“David Fandila Marín – El Fandi – walked across the sand with 14,000 pairs of eyes watching him, weighing him. This was his first visit to the most judgemental bullring in Spain, La Plaza de Toros de la Real Maestranza de Sevilla, the oldest of the great rings. Madrid is the head of the bullfighting world, where money is aggregated and policy decided, but its heart is in Seville. This is where it was born, among the pastures where the bulls are created. Not only have the aficionados here seen more fights than their urban cousins in the north, but many have stepped into a ring themselves, even if only on a ranch with a 250lb cow. For this reason they don’t easily accept the elegant safety of ‘caping to the furthest horn’ to keep the animal distant, or the showy trickery of leaning in after the horn points have passed so the bull’s body brushes the man’s without risk. The 250-year-old stones of this ring always demand truth, even if the price is a human life. As it was for the thirty-three-year-old Valencian Manolo Montiliú, who died on that same sand eight summers before. The footage is there on the internet for all to see, his body lifted clear of the ground by the 1,320lb might of the bull Cabatisto, the animal’s left horn a foot deep in his chest. As the attending surgeon described it with chilling poetry, ‘his heart was opened like a book’.
“Fandi was only nineteen and still a novillero, a ‘novice matador’, but he seemed supremely confident and oblivious to the June Andalusian sun hammering down on him as he crossed the line of shade on to the sunny side of the ring. Despite the 10lb of tightly-cut scarlet silk and gold braid on his body and the 15lb of compressed magenta and yellow cotton in his hands, he moved lightly on his feet until he was directly in front of the door through which the bull would enter. To the delight of the crowd, he dropped to his knees before these ‘Gates of Fear’ and began to spread the cape out over his thighs. He was to open with la larga cambiada a portagayola, ‘the long exchange at the cage-door’.
“His only thoughts were now about the animal: what were this one’s strengths and weaknesses? How was its stamina and speed? Was it left-horned or right? Would it attack into his territory or merely defend its own? Most importantly, how would it respond to this bravura opening manoeuvre? Yes, it might impress even this jaded audience, but on the other hand, Franco Cardeño, a more experienced bullfighter who had tried this same manoeuvre in the same spot three years before, had ended his career serving in a bar named Portagayola for that very reason only 400 yards away, with half his face crushed. And he was lucky to walk – or rather, be carried – away with only that. Fandi carefully smoothed out the creases in the compressed fabric of the cape. When the cloth flew, it had to fly true or he would die there on his knees.
“The gate was opened before him by Manolo Artero, a stout middle-aged man, who shouted to the rustling crowd the words he had shouted for thirty years: ‘Silence! A man risks his life here today.’ As Fandi’s sun-blinded eyes stared into the darkness he heard the distant protest of heavy steel bolts sliding into their housings, followed by muffled shouting and the hollow sound of unshod hooves skittering on concrete. Then came the dull crash of horns against steel. The sounds repeated closer as further doors were opened, followed by more crashes. Then, from within the darkness, came a rearing, jolting black head, eyes focused, nostrils flaring, ears forward, a foot and a half of horns tapering to fine points above it. And behind it came a half-ton of pulsing muscle propelling it at a steady twenty-five miles an hour. The heightened senses of the bull perceived him as an immediate threat in a totally unknown world of smell, sound and colour. It arched its neck to aim its long horns and accelerated hard.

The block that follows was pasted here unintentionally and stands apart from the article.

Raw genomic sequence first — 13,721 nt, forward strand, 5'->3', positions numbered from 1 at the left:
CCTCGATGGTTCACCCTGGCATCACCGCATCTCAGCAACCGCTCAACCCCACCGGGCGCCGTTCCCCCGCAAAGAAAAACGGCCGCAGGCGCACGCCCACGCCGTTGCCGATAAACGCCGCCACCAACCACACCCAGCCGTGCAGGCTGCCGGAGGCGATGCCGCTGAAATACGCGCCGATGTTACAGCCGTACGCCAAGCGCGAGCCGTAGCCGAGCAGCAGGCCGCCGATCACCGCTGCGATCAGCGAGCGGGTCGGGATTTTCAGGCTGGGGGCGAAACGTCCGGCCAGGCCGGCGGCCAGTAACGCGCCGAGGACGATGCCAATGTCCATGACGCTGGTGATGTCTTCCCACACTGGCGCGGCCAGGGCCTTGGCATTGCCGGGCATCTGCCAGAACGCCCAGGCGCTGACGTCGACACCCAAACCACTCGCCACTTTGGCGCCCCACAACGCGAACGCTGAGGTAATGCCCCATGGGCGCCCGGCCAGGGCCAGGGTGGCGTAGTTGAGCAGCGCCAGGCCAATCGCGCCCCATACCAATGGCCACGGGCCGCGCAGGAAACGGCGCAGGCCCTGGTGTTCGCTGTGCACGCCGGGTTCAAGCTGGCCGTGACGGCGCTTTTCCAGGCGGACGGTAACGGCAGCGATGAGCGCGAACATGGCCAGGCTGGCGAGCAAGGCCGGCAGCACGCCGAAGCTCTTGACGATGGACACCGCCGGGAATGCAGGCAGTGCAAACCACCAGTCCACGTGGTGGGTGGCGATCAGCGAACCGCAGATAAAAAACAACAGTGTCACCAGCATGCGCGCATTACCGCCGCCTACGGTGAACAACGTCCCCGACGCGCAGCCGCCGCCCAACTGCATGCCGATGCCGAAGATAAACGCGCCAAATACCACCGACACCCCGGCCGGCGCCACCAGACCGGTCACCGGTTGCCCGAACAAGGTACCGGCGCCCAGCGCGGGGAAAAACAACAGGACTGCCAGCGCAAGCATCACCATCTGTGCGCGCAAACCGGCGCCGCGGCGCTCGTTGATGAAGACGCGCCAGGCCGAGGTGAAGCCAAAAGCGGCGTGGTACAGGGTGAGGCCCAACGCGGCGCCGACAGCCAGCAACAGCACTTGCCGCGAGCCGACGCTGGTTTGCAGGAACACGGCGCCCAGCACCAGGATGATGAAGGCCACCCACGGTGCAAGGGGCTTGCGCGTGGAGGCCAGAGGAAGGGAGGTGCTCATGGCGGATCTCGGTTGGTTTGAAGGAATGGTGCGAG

“Fandi pulled the cape up in a single long smooth movement so it swung out in front of the speeding animal’s eyes, catching their attention, and then spun out to the side of his head. Distracted by this extension of the creature it wished to destroy, the bull deviated mid-charge and dived after the movement. As its horn struck the cloth mid-air, it discovered there was no substance there, no satisfying penetration to confirm its dominance. As for Fandi, all he saw was the long horns, the striving head, the massive neck and shoulders, and the long driving flanks sailing by him. He smiled. Then he stood up.”
— from Into the Arena: The World of the Spanish Bullfight, by Alexander Fiske-Harrison
The beauty and drama of the corrida cannot be adequately described, but Fiske-Harrison and, of course, Hemingway come close. I have been thinking about the bullfight often lately, as it looks extremely unlikely that I will ever be able to see one again. My decision not to be injected with a dangerous genetic serum means I am too dangerous to enter Spain. And perhaps there are some decent bullfights in Mexico City, but don’t tell that to a Spaniard. And, really, it wouldn’t be the same outside of Spain, as the cultural heart of the Spanish people is deeply intertwined with the art and battle of the corrida.
Hey, forget Communist travel restrictions— Communist kulturkampf could likely ban the bullfight nationwide, as the fractious region of Catalonia did more than a decade ago. It broke my heart to see la Monumental turned into a shopping center when I was last there.
If you have never seen a bullfight, there is no preparing for it, nor your reaction to it. Barbaric cruelty or passionate miniature of the life and death struggle we all face? I’ve quoted Ernest Hemingway before at the old, deleted, blogspot site , so I think I’ll do it again:
Bullfighting is the only art in which the artist is in danger of death and in which the degree of brilliance in the performance is left to the fighter’s honor.